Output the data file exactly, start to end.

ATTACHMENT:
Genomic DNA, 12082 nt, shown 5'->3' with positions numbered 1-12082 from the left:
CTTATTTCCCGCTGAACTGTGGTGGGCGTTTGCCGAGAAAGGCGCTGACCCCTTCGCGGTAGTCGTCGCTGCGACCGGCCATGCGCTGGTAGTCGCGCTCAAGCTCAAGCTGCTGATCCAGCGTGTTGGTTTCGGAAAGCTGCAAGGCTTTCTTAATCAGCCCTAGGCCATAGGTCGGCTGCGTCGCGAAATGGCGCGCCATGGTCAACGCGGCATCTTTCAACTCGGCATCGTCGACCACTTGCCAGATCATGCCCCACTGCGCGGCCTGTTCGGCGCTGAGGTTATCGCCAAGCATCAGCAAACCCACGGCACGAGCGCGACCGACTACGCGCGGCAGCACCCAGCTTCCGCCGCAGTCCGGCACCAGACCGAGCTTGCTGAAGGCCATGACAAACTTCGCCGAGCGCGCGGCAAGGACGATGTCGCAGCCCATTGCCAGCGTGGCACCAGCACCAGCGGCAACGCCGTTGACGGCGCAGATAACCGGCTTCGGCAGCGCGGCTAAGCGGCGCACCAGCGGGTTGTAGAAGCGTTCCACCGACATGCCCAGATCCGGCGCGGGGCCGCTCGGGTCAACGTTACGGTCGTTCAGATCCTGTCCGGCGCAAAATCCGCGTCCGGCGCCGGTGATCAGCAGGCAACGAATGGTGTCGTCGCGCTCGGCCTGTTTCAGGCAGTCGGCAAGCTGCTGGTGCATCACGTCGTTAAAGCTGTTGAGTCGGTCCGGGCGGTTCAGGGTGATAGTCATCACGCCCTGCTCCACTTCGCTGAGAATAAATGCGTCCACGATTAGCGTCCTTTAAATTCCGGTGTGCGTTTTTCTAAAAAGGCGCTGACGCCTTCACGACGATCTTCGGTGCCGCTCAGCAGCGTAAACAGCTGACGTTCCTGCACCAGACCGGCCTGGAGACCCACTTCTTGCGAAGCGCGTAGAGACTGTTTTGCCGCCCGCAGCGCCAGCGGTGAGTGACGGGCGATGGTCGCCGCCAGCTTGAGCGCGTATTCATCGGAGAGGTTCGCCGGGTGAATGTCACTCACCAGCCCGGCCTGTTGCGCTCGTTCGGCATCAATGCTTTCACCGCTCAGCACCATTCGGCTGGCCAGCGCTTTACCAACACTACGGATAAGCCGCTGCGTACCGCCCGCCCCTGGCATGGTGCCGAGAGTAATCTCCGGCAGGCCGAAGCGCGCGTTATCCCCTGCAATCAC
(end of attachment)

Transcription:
Genomic DNA, 12082 nt, shown 5'->3' with positions numbered 1-12082 from the left:
CTTATTTCCCGCTGAACTGTGGTGGGCGTTTGCCGAGAAAGGCGCTGACCCCTTCGCGGTAGTCGTCGCTGCGACCGGCCATGCGCTGGTAGTCGCGCTCAAGCTCAAGCTGCTGATCCAGCGTGTTGGTTTCGGAAAGCTGCAAGGCTTTCTTAATCAGCCCTAGGCCATAGGTCGGCTGCGTCGCGAAATGGCGCGCCATGGTCAACGCGGCATCTTTCAACTCGGCATCGTCGACCACTTGCCAGATCATGCCCCACTGCGCGGCCTGTTCGGCGCTGAGGTTATCGCCAAGCATCAGCAAACCCACGGCACGAGCGCGACCGACTACGCGCGGCAGCACCCAGCTTCCGCCGCAGTCCGGCACCAGACCGAGCTTGCTGAAGGCCATGACAAACTTCGCCGAGCGCGCGGCAAGGACGATGTCGCAGCCCATTGCCAGCGTGGCACCAGCACCAGCGGCAACGCCGTTGACGGCGCAGATAACCGGCTTCGGCAGCGCGGCTAAGCGGCGCACCAGCGGGTTGTAGAAGCGTTCCACCGACATGCCCAGATCCGGCGCGGGGCCGCTCGGGTCAACGTTACGGTCGTTCAGATCCTGTCCGGCGCAAAATCCGCGTCCGGCGCCGGTGATCAGCAGGCAACGAATGGTGTCGTCGCGCTCGGCCTGTTTCAGGCAGTCGGCAAGCTGCTGGTGCATCACGTCGTTAAAGCTGTTGAGTCGGTCCGGGCGGTTCAGGGTGATAGTCATCACGCCCTGCTCCACTTCGCTGAGAATAAATGCGTCCACGATTAGCGTCCTTTAAATTCCGGTGTGCGTTTTTCTAAAAAGGCGCTGACGCCTTCACGACGATCTTCGGTGCCGCTCAGCAGCGTAAACAGCTGACGTTCCTGCACCAGACCGGCCTGGAGACCCACTTCTTGCGAAGCGCGTAGAGACTGTTTTGCCGCCCGCAGCGCCAGCGGTGAGTGACGGGCGATGGTCGCCGCCAGCTTGAGCGCGTATTCATCGGAGAGGTTCGCCGGGTGAATGTCACTCACCAGCCCGGCCTGTTGCGCTCGTTCGGCATCAATGCTTTCACCGCTCAGCACCATTCGGCTGGCCAGCGCTTTACCAACACTACGGATAAGCCGCTGCGTACCGCCCGCCCCTGGCATGGTGCCGAGAGTAATCTCCGGCAGGCCGAAGCGCGCGTTATCCCCTGCAATCAC